A full pipeline is a great indicator of your business’s health, but to keep your team happy and successful, you’ll need a proper workload management strategy that prevents burnout and keeps projects on track.
A workload management system is a step-by-step process that makes it easier to plan, schedule, and distribute tasks among your team. Completing a project from start to finish includes many factors, from validating your team’s capacity, to assigning responsibilities and executing the tasks.
Ensuring your projects run smoothly requires a detailed plan before your team can get started, and how you manage your team’s workload will determine if your project can be delivered on time (and on budget). It will also give your team the confidence that they need to produce quality work without experiencing the stress and panic that comes with burnout.
Mapping out your plan
Building a workload management strategy can be done in a few simple steps, including identifying work, planning for capacity, prioritizing, and managing tasks.
Step 1: Break down the work
It’s easy to jump into a project without understanding the full scope, resulting in an overwhelming workload. To prevent this mistake, it’s critical to first determine the tasks and deliverables for the assignment. This way you know how long your team will need to tackle each element of the project.
Use a Work Breakdown Structure to visualize project tasks, map the steps, and set deadlines.
Here’s an example: Let’s say you're a social media agency, and your project is to deliver a campaign for a new apparel company. The first step is to understand the primary goal. In this case, the goal is to build a set of images that increases the company’s visibility on their platforms and captures their target audience.
After determining the goal, it’s time to identify the high-level tasks that your team needs to achieve the goal. For this project, the high-level tasks would be:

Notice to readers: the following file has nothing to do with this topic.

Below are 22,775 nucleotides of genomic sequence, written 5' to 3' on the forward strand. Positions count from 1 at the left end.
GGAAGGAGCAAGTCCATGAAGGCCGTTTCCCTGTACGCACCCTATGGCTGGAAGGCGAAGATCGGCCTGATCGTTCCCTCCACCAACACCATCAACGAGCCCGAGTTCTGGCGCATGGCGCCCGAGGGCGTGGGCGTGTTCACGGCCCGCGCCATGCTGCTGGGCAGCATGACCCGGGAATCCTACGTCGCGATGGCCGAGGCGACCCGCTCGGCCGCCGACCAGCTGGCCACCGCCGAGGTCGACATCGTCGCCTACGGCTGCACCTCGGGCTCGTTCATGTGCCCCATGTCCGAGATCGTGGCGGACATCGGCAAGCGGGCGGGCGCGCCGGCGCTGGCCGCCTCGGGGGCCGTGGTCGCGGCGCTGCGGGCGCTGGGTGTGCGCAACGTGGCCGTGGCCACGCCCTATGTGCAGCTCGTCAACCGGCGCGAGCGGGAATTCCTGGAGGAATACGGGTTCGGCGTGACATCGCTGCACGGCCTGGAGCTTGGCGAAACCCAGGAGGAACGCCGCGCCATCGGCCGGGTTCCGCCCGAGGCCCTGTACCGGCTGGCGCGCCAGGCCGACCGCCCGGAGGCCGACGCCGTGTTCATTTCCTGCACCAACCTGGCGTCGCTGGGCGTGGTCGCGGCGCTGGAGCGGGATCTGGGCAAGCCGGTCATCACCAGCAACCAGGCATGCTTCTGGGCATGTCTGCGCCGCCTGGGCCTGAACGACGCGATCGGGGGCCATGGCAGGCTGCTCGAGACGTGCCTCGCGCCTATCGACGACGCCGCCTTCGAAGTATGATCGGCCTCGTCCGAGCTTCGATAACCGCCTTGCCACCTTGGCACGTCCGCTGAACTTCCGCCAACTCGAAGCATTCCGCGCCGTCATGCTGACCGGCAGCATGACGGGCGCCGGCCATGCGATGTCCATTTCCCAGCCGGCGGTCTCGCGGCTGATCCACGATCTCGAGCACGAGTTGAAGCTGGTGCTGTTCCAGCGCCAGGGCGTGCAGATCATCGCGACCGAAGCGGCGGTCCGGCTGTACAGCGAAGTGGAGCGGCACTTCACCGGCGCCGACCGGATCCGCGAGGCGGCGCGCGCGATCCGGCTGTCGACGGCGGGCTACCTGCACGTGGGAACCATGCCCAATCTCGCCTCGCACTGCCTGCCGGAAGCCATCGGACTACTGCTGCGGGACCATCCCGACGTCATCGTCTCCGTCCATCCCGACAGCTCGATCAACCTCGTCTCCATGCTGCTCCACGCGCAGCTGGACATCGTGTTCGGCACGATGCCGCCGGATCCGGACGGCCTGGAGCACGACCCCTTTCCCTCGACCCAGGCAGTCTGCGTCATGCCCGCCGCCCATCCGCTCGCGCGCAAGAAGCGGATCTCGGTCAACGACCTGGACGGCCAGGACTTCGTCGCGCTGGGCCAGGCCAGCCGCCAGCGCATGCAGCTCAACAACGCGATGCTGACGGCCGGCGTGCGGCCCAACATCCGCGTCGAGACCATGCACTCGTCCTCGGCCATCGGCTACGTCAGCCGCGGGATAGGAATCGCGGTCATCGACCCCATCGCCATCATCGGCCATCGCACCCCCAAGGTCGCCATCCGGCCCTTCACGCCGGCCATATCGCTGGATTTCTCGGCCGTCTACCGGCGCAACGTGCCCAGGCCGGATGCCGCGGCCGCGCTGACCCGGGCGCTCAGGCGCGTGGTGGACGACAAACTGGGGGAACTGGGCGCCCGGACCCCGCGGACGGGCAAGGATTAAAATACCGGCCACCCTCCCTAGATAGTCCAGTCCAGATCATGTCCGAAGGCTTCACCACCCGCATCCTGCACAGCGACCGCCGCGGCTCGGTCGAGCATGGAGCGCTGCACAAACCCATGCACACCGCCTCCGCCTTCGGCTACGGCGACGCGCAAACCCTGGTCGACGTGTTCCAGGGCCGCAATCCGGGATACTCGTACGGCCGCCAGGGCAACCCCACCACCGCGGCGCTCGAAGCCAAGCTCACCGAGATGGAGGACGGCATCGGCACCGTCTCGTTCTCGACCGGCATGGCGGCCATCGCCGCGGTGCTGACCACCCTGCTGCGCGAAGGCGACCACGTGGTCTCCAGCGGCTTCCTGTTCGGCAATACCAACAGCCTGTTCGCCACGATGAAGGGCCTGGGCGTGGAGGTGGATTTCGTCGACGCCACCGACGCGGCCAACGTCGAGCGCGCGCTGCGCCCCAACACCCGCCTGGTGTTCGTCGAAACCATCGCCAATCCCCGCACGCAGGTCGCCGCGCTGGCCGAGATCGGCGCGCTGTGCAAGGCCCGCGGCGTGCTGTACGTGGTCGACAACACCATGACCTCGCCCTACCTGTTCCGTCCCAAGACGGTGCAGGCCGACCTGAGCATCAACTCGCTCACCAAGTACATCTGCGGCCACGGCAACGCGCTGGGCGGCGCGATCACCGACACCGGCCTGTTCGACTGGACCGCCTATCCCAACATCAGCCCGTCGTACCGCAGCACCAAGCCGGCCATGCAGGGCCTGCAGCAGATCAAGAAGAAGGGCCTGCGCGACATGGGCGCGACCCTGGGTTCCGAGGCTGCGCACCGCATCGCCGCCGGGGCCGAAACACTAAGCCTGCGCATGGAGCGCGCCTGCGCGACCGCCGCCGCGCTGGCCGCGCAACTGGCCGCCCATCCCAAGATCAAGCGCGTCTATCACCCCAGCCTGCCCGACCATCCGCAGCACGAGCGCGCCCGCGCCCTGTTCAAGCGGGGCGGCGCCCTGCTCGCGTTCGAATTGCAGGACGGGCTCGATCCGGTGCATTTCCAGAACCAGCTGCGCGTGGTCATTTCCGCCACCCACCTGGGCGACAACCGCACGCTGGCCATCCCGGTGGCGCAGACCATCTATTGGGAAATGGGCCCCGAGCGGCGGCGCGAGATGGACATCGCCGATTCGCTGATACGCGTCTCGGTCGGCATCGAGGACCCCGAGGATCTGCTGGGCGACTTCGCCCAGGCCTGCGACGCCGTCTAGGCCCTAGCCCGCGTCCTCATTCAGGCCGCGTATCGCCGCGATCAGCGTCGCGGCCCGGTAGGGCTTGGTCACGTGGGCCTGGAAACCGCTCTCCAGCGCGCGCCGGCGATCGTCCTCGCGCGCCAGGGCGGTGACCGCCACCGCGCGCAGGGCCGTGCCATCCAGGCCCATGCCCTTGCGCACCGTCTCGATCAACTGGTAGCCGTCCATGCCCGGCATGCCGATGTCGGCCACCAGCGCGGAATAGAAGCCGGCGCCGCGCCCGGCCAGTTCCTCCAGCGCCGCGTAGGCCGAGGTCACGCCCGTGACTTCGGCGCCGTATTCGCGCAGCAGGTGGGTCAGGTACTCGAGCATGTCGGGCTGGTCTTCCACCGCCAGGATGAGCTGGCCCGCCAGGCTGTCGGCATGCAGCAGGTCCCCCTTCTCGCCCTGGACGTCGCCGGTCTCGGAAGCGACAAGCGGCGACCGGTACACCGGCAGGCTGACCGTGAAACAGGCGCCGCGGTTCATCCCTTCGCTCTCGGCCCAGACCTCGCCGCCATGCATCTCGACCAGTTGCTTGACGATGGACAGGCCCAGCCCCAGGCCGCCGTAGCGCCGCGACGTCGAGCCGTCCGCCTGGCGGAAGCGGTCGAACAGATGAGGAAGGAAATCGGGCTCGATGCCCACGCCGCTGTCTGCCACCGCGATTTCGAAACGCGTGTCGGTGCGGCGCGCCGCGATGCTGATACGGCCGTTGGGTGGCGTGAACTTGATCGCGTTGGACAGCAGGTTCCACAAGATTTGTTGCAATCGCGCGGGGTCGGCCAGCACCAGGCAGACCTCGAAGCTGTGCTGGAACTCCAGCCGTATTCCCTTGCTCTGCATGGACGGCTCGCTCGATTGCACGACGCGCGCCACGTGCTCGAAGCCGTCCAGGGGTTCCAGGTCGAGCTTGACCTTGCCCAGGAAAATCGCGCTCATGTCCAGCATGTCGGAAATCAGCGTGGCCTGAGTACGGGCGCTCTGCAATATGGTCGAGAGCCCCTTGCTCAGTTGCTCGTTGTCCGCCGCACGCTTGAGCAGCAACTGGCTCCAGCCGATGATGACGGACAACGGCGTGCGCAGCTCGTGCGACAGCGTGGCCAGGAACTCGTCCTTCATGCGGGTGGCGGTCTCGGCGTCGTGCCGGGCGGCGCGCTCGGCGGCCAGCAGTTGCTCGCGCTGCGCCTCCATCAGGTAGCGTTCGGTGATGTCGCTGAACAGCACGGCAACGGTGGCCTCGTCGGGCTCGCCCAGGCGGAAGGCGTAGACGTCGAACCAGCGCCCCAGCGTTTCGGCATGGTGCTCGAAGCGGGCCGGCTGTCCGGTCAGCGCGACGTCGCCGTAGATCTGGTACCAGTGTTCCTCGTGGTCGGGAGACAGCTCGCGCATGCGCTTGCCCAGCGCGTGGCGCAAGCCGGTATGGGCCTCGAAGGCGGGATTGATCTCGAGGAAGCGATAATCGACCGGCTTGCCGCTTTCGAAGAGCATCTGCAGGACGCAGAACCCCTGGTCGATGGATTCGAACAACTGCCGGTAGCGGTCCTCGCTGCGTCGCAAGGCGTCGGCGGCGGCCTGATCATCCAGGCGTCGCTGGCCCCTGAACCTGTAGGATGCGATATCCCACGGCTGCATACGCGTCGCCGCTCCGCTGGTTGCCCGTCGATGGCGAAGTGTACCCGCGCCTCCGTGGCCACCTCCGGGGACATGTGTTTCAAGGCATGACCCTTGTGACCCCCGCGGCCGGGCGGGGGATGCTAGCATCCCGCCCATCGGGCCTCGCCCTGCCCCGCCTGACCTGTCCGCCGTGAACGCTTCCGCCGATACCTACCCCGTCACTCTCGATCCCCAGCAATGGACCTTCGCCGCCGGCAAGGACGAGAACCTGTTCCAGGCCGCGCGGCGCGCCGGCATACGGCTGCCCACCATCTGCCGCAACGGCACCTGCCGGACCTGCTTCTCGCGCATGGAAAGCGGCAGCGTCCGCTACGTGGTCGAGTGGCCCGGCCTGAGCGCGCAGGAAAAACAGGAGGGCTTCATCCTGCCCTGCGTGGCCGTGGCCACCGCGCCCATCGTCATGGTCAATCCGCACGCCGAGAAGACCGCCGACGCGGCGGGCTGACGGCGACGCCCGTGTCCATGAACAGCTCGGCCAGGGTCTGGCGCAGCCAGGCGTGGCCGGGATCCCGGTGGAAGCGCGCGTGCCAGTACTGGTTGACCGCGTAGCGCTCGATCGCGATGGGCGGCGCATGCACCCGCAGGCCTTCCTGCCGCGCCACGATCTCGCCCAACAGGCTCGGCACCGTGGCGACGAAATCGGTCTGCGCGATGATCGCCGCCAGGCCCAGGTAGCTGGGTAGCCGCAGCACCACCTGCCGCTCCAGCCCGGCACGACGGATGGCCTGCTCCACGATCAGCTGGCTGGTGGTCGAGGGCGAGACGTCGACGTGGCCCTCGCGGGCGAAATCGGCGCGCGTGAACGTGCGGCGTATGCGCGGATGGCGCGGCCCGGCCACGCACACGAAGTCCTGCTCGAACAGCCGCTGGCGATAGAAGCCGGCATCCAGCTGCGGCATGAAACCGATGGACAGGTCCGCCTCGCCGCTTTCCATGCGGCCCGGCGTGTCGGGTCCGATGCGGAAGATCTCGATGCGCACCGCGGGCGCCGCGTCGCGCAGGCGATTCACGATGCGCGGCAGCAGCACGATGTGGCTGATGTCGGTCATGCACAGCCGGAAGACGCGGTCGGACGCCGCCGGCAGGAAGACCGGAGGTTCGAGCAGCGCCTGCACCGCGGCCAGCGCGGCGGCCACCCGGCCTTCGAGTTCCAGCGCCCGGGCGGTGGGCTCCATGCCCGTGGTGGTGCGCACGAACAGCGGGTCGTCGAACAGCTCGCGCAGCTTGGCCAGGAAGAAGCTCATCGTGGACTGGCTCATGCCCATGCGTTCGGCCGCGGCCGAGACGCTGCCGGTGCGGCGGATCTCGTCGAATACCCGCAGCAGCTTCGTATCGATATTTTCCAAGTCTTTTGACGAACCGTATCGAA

Determine the campaign theme
Identify necessary graphic elements
Produce the content
These tasks are the first level of planning — next you need to break them down into subtasks. In this example, the subtasks for determining the campaign theme could include:
Build audience persona
Research successful campaigns
Once you identify all tasks and subtasks, you can lay out what the timeline would look like in order to accomplish everything successfully.
Tip: Harvest can not only help you track time across various project tasks but also provide insights on how to plan the best timelines with visual reports. The reports show which tasks are consuming your team’s time the most, so you can make smarter decisions with detailed data on where your team’s time goes so you can plan what’s next.
Step 2: Identify your team’s capacity
Planning for capacity is the most important part of managing your team’s workload. Doing so ensures your ability to identify if an employee has room in their schedule to take on a new project.
To calculate capacity, you can use resource utilization — a metric that keeps track of employee workload. It measures how much work employees can withstand before experiencing burnout.
According to resource management agency ProSymmetry, you should aim for a utilization rate of around 80%. Anything more than that poses the risks of too much work, and anything below is an indicator that you’re not using your resources to their full potential.
The 80% target rate also allows for a 20% buffer rate that gives your team time to complete other tasks in their day, like responding to emails and maintaining other client relationships.